The white Amur fish (grass carp) are weed eating fish that are native to the Amur river of China and Russia with ability to control moss and weeds at a wider range of temperatures than most other fish. They have been utilized in order to regain the dying lakes across the world and presented successful results in places like Arizona. A three kilogram white amur can eat nearly three-quarters of its weight in weeds every day. Machine cleaning of weeds has become a rare occurrence in other countries since the fish were introduced. This translates to saving additional maintenance costs. The Fish can save the government hundreds of crores in annual operating costs and promote innovative and environment friendly water management practices.

The Dal authorities should develop catchment areas and fish grates on experimental basis with sterile fishes. If found successful, then the same can be done on a larger scale. Reducing light penetration is another factor in limiting weed growth, as the direct sunlight supports their growth so the water can be darkened with commercially available nontoxic water dyes to color the water in order to reduce light penetration and shade out nuisance plants.

It is, therefore, the need of the hour to approach professionals available across the globe who have achieved successful results in lake conservation and outsource can be viable option for the same.

Is The White Fuzzy "Cotton" Blanketing the Valley a Pollen?

Majeed says contrary to the impression spread by uninformed media, the popular cotton ("phrast phump") in not pollen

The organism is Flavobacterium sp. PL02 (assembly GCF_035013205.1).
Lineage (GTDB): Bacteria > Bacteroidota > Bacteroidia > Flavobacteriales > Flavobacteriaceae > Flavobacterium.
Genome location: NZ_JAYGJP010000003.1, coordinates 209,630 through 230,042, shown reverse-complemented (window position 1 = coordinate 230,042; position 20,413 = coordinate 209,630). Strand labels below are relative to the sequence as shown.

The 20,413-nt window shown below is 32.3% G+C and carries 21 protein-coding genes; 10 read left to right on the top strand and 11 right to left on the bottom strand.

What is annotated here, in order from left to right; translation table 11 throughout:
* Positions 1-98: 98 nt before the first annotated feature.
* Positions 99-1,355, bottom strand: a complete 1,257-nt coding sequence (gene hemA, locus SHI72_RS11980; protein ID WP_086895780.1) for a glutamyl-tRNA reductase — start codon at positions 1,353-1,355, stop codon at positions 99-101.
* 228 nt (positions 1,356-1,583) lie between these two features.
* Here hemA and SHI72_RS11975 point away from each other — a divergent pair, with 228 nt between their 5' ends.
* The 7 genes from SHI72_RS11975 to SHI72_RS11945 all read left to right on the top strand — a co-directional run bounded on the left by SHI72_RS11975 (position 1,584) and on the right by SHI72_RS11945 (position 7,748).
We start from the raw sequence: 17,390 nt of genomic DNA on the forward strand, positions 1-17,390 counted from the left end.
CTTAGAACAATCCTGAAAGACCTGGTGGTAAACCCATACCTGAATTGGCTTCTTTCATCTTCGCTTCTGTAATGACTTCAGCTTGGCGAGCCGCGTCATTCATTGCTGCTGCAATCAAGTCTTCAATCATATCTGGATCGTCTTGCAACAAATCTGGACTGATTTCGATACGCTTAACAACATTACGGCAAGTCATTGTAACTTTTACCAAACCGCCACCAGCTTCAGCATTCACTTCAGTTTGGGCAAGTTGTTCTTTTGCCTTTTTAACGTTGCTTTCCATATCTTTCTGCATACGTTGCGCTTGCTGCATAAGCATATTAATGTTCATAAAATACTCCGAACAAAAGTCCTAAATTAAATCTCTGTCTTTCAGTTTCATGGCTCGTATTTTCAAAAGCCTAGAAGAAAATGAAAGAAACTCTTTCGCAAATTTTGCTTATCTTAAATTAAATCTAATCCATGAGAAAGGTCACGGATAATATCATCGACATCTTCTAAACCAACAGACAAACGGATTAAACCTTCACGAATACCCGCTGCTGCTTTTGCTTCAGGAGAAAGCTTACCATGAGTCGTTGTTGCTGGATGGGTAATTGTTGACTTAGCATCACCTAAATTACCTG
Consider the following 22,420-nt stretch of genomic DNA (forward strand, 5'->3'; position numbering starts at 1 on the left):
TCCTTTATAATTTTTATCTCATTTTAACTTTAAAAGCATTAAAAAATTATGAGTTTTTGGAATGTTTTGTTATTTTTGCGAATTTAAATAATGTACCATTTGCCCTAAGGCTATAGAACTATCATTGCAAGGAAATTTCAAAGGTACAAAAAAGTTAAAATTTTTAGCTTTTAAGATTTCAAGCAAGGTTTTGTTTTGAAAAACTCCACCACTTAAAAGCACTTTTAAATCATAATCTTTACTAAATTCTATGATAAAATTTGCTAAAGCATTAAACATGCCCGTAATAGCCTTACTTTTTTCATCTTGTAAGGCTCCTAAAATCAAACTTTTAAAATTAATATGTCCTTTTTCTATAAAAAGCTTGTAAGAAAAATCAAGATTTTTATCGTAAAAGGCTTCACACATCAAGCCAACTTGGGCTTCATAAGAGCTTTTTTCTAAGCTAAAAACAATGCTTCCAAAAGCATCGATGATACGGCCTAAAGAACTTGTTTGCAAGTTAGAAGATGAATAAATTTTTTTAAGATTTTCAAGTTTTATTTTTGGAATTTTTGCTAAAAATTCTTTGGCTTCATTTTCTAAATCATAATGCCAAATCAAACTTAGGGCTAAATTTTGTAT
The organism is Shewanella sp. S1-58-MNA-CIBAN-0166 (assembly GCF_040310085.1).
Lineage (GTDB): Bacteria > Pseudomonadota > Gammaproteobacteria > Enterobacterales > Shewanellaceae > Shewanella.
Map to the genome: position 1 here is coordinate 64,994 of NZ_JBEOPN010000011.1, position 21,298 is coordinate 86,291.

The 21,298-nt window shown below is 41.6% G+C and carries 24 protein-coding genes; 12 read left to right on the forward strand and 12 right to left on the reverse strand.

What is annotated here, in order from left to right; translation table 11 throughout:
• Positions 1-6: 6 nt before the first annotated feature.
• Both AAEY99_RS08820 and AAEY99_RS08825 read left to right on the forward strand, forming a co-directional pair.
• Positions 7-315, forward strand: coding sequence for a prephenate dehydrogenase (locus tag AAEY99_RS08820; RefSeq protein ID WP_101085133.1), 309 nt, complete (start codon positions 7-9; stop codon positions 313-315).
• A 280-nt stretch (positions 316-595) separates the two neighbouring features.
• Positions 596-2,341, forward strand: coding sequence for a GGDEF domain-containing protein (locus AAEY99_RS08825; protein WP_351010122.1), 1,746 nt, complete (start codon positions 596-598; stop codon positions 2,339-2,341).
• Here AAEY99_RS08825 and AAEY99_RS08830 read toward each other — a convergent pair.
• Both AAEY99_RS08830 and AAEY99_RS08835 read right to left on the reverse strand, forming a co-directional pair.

(Dr. Abdul Majeed Kak, 66, was born and in Nowhatta, Srinagar. He received his primary education from the Government Middle School in Nowhatta and his secondary school education from Bagi Dilawar Khan Higher Secondary School in Fateh Kadal. He completed his college education at the Islamia College of Science and Commerce in Srinagar. In 1977 he was the first candidate from the University of Kashmir to be selected by the University Grants Commission (UGC) of the Government of India for a doctoral research scholarship at the university leading to a Ph.D. in Botany in 1980. He is currently the Research Coordinator in the Department of Botany at the Islamia College of Science and Commerce in Srinagar. Dr. Kak has over 35 years of teaching experience and research experience of over 25 years. He has received numerous research awards resulting in publication of 70 research papers and has authored two books on Botany. He is presently engaged in promoting and strengthening local and regional museums, a project supported by a grant from the Ministry of Culture, New Delhi.)

Seeds Not Pollen

Locally called as Phrast Phumb (Poplar cotton), poplars were cultivated on war footing basis, a few decades ago both by the Social Forestry department as well as by the locals because of its rapid growth. It is abundantly grown being a cash crop everywhere on road sides, around educational institutions and wherever there is availability of even a small space, it is planted by the social forestry. It is grown near margins of all our water bodies; large chunks of Wular Lake, around and interiors of Dal Lake, Anchar and Hokher Sar lakes have been converted into thickets. Many of our precious water bodies like Waskur, Mirgund, Naran Bagh lakes and Narkara wetland are now no more or exist in their remnants. They have been converted into land masses by the cultivation of either willows or Russian poplars resulting in the near extinction of all our precious water bodies.